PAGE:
'Sugared Placebos'? The effects of satire and farce in the plays of David Williamson
Sammut, Elvira (2008) 'Sugared Placebos'? The effects of satire and farce in the plays of David Williamson. PhD thesis, Victoria University.
This thesis focuses on the fact that although David Williamson’s popular appeal is attested to by his continuing commercial success in a career of over thirty-five years, a consistent stream of adverse criticism has nevertheless been levelled at his work on the basis of perceived superficiality and glibness. The term 'sugared placebos' was employed to describe the truncation of characterisation and treatment of ideas in Williamson’s work (Fitzpatrick 'Styles of Love: New Directions in David Williamson' 416). In examining and explaining the presence of satire and farce in his plays, this thesis interrogated the nature of both satire and farce to establish the accuracy of the term ‘sugared placebos’ when applied to Williamson’s work, and suggests that instead what is produced is a valuable curative. The thesis involved examining the concept of superficiality as a basis of criticism in a postmodern world and sought to connect this perceived superficiality with the presence of satire and farce in Williamson’s work. The naturalist text of Henrik Ibsen’s Ghosts was evaluated to establish the validity of stereotypes and genre-blending in a foundational naturalistic text. Using Ghosts as a paradigm against which to compare Williamson’s work, it was established that through a confluence of satire, farce, and irony Williamson creates his unique interpretation of “naturalism” by reflecting the patterns of behaviour of certain individuals in social situations. The study found that like Ibsen before him, Williamson also contends that individuals are strongly conditioned by their society and the enduring and universal emotions they carry from their deep past are endemic of all cultures at all times. A further outcome from the study revealed that far from being 'superficial' Williamson’s use of satire and farce renders his naturalism ironic, while at the same time providing a deep and profound social commentary. In addition, it was found that Williamson’s characters, although robustly Australian and located in the history of their times have, become iconic representations of universal verities that present audiences with deeper truths about their humanity.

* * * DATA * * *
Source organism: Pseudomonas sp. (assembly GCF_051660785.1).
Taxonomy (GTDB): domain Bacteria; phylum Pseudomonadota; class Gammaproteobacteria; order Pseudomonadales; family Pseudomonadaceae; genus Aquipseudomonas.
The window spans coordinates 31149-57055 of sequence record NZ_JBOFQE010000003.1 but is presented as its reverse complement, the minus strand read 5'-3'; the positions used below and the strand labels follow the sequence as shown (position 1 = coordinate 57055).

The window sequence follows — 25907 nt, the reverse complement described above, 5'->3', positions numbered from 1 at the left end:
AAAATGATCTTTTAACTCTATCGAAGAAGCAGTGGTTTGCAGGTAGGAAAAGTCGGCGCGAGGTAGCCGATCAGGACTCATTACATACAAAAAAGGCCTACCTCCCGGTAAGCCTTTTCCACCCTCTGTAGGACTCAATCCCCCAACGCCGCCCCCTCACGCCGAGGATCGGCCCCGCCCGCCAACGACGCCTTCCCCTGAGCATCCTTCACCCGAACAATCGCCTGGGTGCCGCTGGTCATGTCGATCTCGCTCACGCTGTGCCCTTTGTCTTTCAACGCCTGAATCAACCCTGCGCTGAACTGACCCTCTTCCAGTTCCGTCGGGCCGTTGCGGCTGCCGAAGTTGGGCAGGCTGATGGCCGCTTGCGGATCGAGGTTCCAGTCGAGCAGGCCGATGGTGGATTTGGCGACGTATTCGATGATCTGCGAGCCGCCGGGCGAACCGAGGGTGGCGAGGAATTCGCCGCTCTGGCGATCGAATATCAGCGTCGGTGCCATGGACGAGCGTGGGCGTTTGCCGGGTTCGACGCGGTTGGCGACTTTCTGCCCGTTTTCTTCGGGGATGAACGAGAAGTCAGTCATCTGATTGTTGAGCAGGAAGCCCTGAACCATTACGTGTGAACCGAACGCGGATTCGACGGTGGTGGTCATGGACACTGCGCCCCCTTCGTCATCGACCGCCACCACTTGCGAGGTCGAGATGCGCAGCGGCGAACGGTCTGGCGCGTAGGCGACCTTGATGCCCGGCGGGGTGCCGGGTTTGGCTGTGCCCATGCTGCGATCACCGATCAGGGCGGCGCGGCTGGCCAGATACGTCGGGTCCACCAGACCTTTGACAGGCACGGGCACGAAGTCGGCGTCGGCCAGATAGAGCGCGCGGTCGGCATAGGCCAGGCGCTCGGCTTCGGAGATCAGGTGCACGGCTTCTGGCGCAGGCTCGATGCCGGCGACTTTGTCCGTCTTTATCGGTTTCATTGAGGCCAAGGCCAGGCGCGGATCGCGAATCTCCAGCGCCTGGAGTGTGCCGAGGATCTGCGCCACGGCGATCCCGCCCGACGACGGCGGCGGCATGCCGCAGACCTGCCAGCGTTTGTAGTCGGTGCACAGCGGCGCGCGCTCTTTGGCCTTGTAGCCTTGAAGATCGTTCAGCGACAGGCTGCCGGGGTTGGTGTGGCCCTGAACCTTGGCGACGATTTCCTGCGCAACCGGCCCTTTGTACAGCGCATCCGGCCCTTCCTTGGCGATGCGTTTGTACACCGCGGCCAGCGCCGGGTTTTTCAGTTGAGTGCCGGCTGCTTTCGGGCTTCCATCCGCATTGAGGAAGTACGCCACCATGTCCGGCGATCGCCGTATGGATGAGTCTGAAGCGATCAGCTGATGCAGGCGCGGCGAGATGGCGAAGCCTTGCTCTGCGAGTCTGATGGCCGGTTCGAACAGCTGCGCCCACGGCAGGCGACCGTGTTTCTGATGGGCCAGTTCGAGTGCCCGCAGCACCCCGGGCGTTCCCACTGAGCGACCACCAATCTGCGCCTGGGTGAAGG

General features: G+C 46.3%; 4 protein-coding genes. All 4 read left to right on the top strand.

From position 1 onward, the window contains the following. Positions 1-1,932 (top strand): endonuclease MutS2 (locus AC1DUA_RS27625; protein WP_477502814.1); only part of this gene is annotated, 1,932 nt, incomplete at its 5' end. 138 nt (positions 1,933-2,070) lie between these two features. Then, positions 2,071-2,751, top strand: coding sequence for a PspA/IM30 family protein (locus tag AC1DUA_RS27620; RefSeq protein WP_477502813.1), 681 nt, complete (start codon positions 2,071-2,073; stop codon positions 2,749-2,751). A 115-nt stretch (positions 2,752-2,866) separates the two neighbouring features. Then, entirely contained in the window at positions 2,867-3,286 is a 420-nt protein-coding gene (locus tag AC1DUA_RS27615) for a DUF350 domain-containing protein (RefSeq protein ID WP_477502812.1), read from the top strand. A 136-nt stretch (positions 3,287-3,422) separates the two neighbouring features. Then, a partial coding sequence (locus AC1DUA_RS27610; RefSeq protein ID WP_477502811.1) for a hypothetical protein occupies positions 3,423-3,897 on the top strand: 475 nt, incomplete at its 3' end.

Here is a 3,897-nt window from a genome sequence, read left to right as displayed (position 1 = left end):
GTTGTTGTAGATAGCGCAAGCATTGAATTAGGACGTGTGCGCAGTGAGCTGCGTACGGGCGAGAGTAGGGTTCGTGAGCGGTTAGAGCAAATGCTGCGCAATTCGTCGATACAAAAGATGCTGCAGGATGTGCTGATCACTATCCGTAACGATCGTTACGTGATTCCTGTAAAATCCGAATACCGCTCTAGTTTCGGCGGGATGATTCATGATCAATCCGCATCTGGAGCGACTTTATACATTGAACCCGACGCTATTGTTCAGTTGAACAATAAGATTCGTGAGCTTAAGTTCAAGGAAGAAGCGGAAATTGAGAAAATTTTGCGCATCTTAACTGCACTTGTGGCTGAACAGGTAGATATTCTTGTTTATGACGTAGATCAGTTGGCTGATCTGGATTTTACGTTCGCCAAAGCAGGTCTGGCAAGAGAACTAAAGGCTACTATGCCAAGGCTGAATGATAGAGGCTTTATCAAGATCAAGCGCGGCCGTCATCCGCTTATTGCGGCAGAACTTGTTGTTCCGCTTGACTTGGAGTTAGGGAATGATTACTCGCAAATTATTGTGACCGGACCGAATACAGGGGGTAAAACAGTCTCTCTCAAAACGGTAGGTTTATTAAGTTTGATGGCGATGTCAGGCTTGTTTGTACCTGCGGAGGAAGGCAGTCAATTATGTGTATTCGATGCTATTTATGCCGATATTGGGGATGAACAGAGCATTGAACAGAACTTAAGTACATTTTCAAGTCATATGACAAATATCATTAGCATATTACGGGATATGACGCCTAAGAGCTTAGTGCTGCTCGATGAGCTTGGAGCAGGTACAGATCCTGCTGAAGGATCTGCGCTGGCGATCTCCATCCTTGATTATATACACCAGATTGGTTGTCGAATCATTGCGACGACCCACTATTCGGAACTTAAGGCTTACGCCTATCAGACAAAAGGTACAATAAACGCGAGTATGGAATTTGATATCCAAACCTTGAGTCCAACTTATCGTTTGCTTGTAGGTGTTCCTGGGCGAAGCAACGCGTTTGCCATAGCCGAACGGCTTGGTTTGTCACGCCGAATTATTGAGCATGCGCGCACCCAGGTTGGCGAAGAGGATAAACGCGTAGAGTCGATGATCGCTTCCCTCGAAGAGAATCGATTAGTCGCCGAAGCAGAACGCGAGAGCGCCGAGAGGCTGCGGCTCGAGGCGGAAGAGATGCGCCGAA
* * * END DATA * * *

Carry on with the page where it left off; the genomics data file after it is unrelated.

|Item Type:||Thesis (PhD thesis)|
|Uncontrolled Keywords:||David Williamson, plays, characterization, Australian literature|
|Subjects:||Faculty/School/Research Centre/Department > School of Education
RFCD Classification > 420000 Language and Culture
|Depositing User:||Ms Lyn Wade|
|Date Deposited:||20 Oct 2008 02:34|
|Last Modified:||23 May 2013 16:40|
|ePrint Statistics:||View download statistics for this item|
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